On his style of play: I like to use my speed and use my shot to my advantage out there. I like to score goals. I work on my shot the most. I work on it a lot in the summer actually just shooting out back. I'd probably say my shot is probably my best attribute.
On patterning his game: Lately actually a few of the guys on my team told me I play like Ales Hemsky. I think I do play a little like him, just the way he skates around out there, sees the ice. He's got a great shot and makes plays.
On getting his start in hockey: I got started when I was about three years old in my backyard rink when I lived in Oakville. Then I moved to Winnipeg actually that year and got started playing for the Falcons. I started when I was four years old and I just took it from there.
On developing in minor hockey at a young age: What sticks out in my mind is I actually started playing with 11-year-olds when I was nine years old. I started playing for the Rangers. Actually I played four years of Rangers. That's a long time in Winnipeg, a long time of AA. That sticks out in the most in my mind.
On playing outdoors: There is a lot. It's really cold in Winnipeg, that's for sure. There's a lot of outdoor hockey during the season. Me and (Cody Eakin), we were always going to outdoor rinks before we got to the Western Hockey League when we were playing back in midget, and it was really fun.
On his rookie season with the Brandon Wheat Kings: It was a really good start to the season. Kelly (McCrimmon) just called us over at the beginning of the season and said that you three (Brayden Schenn and Matt Calvert) are going to start the season playing together. From day one I think it just clicked for all of us. We work really well together. We all like to move the puck and we all like to finish off plays. I think the chemistry there was just great and it was really fun season last year.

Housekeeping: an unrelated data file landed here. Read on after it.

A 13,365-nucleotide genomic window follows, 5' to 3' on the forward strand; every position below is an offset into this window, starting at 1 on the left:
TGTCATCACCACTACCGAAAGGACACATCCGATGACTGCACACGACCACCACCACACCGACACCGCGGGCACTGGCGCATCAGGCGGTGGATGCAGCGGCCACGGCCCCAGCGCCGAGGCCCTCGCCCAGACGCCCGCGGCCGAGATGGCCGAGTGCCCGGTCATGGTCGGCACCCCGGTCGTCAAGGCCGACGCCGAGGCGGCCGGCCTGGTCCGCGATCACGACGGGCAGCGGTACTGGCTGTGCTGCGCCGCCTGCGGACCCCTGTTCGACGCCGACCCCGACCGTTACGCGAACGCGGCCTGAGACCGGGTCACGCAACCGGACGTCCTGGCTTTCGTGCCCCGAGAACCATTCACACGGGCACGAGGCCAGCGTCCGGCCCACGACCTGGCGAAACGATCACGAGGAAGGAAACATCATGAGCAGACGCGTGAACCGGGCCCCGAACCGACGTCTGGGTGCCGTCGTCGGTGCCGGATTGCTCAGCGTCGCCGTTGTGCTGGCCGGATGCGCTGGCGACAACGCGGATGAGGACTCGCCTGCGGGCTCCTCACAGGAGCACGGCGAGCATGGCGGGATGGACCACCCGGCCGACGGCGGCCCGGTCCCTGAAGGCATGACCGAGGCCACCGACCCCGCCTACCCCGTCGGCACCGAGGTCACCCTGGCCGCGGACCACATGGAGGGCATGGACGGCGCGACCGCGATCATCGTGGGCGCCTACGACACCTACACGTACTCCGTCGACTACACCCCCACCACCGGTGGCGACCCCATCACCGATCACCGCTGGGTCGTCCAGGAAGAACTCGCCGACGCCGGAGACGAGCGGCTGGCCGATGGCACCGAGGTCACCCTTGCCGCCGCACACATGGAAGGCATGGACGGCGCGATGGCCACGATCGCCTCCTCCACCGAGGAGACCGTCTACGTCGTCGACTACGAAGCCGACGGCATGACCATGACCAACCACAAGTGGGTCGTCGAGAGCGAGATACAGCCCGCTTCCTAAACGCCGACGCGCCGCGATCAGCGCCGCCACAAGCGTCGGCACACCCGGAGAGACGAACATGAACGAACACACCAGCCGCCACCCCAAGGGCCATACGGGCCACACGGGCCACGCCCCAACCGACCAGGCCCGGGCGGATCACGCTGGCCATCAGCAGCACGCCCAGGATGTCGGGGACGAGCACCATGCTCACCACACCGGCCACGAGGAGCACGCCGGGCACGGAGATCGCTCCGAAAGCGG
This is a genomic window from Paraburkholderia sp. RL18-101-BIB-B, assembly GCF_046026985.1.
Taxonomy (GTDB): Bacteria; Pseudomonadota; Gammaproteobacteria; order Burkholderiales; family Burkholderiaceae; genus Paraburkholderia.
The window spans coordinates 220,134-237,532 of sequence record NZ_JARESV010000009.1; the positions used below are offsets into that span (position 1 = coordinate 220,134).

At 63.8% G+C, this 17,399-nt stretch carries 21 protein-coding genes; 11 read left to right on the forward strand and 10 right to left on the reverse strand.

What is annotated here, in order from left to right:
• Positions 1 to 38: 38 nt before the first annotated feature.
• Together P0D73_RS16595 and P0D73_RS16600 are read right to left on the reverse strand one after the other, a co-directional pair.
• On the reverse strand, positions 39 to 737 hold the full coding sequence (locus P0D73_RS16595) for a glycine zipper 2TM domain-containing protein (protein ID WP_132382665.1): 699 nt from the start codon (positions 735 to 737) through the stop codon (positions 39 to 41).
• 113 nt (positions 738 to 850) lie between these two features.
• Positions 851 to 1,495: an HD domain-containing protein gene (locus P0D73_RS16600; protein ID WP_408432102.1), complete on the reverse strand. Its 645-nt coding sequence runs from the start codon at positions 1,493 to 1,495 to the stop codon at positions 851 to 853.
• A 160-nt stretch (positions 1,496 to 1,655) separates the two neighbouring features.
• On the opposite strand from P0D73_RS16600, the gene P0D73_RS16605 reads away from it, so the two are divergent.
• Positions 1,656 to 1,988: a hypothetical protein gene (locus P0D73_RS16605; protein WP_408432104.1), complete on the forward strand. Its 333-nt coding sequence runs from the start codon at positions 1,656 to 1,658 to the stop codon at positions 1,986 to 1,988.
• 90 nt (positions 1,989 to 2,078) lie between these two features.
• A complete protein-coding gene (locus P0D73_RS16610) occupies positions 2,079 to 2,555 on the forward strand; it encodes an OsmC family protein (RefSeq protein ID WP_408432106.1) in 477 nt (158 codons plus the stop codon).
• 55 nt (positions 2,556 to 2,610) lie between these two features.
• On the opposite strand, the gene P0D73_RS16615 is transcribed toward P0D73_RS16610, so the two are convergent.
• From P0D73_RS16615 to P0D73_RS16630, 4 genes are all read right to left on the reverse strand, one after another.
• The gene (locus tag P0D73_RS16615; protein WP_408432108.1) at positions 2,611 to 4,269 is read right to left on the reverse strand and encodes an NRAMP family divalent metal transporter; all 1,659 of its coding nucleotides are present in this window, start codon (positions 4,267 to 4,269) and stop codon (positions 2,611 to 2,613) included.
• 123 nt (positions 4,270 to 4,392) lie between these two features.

On the biggest influence on his career: I'd say my family, all of them. They're all in my career. They come to all my games in Brandon, which is a two-hour drive there and two-hour drive back every night. They're keeping me motivated all the time, they're really supportive and they're the ones that started me off (in the game).
On his older brother, Donnie, playing in the WHL: He got me started in the (WHL). He basically told me how it was and how he had to be. He was always giving me advice from day one when I first got there. It was really nice to have that.
On his childhood hockey hero: It was probably Mario Lemieux, just because of how he played, how exciting he was to watch, how some of the goals he scored were just incredible. I really enjoyed watching him.
On the NHL team he followed growing up: Being born in Toronto, all my family lived down in Toronto, I was a Leafs fan. Also moving to Winnipeg and then becoming a Jets fan. Unfortunately they left for Phoenix. I'm still a Leafs fan. Even though they're not doing so well right now, I think they're going to turn around eventually.
On the possibility of being drafted: Actually it's almost a surreal feeling. You grow up watching all the NHL players. You dream of becoming one. And now it's coming closer and closer to actually becoming an NHL player. It's a really weird feeling.
Once again, it shows character in this dressing room. Once again, there's no quitting in here. We all wanted this so bad and we worked so hard to get home-ice advantage and we weren't going to let this one slide.
— Colorado Avalanche captain Gabriel Landeskog on his team's OT Game 1 win vs. Minnesota Wild